(Reuters) - Veteran Australian John Senden emerged last man standing with two late birdies to win the $5.7 million Tampa Bay Championship by one stroke on Sunday.
Senden may be noted for his stellar long game, but it was his short game that enabled him to clinch the victory as he pitched in from 70 feet at the 16th and then holed a 20-foot putt at the 17th to break clear of a logjam.
He parred the last to shoot a 70 and finish at seven-under-par 277, one ahead of American Kevin Na at the Copperhead course at Innisbrook in Palm Harbor, Florida.
"This is the biggest win over here I've ever had," Senden told Golf Channel.
"My first PGA Tour win (at the 2006 John Deere Classic) was special but this you've got stronger players in the field and it's a real feather in the cap to know you've beaten a quality field."
Six players were within one stroke of the lead late in the final round before Senden emerged for his second PGA Tour victory and his first anywhere since the 2006 Australian Open.
The 42-year-old earned $1.026 million and a Masters invitation.
Senden, twice a runner-up at Innisbrook, looked destined for another near-miss when he made three bogeys in four holes from the 12th as a combination of nerves and demanding conditions conspired to cause a series of uncharacteristic poor shots.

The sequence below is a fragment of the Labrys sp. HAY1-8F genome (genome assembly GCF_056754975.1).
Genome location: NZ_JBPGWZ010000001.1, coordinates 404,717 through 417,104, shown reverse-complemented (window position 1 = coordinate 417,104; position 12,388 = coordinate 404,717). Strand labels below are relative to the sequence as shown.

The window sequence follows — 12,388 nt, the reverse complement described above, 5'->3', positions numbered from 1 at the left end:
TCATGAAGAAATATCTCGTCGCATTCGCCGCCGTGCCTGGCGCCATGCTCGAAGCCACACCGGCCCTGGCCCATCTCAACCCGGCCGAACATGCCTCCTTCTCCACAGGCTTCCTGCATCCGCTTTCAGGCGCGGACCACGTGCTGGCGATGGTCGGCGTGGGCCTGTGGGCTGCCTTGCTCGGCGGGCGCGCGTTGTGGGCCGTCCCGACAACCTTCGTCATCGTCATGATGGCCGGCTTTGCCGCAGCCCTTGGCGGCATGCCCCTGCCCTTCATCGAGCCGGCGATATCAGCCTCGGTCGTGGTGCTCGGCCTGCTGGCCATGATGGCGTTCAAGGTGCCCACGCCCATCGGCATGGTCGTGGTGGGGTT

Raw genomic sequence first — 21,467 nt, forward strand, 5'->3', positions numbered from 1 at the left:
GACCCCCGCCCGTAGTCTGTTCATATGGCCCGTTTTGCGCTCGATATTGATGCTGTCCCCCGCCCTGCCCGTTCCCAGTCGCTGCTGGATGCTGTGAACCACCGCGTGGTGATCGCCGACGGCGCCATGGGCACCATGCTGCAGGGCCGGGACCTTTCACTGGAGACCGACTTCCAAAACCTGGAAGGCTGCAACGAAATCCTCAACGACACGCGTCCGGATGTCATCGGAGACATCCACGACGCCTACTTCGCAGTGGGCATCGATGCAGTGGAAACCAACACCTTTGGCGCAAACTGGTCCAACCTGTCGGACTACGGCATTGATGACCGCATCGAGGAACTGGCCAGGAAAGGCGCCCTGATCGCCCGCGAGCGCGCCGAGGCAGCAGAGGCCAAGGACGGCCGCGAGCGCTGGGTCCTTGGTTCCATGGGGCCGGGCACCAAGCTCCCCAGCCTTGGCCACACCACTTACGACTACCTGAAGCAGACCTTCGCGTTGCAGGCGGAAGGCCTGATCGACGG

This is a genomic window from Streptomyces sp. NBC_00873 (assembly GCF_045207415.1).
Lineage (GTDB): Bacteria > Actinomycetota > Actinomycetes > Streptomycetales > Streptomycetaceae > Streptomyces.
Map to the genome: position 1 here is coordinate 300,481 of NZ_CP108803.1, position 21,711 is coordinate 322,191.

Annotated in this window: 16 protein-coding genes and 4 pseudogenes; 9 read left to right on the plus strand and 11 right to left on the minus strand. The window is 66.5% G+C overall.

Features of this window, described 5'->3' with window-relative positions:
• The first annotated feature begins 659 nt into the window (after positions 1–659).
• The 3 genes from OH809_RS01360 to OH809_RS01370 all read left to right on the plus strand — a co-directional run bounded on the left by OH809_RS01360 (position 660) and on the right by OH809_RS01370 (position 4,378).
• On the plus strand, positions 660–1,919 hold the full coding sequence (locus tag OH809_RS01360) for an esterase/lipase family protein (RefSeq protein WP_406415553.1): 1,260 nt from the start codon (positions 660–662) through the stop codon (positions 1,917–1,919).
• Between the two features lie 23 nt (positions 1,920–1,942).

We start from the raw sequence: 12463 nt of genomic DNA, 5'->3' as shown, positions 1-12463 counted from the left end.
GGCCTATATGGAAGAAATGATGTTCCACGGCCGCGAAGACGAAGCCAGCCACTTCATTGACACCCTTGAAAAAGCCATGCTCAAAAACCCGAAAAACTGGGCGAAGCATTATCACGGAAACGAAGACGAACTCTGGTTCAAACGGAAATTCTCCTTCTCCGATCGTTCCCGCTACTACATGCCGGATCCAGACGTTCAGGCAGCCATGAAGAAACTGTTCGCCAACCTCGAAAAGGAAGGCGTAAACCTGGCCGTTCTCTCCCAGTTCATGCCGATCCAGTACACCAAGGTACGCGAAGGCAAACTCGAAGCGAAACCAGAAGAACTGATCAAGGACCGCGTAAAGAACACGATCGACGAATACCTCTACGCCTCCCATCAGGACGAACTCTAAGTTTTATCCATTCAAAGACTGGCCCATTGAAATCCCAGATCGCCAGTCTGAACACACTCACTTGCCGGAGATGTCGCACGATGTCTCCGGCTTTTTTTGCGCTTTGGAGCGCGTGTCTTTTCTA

But he gave himself a pep talk as he approached his ball in the rough short of the 16th green.
"I said something special's got to happen here if you're going to get it done," he said. "I've been working really hard on that particular shot out of the long grass and (it was) lucky enough to go in the hole.
"Then I made a couple of really solid swings the last two holes. I'm just so happy to come out on top."
Na birdied the par-three 17th after almost making a hole-in-one but could only par the last in gusty winds.
The American plunged off the leaderboard after dropping four shots in three holes before the turn, but showed resilience to battle all the way back to finish runner-up with a 72.
"It was a bad string of holes but I settled down, got back right in it," Na said. "It was playing tough and I made two great birdies coming in but it wasn't good enough."
Left-handed Scott Langley, who held a share of the lead with three holes left, had a 70 to finish third, two shots behind.
Overnight leader Robert Garrigus was another shot back, equal fourth. He dropped five shots in the first six holes before steadying.
(Reporting By Andrew Both in Cary, North Carolina, editing by Gene Cherry)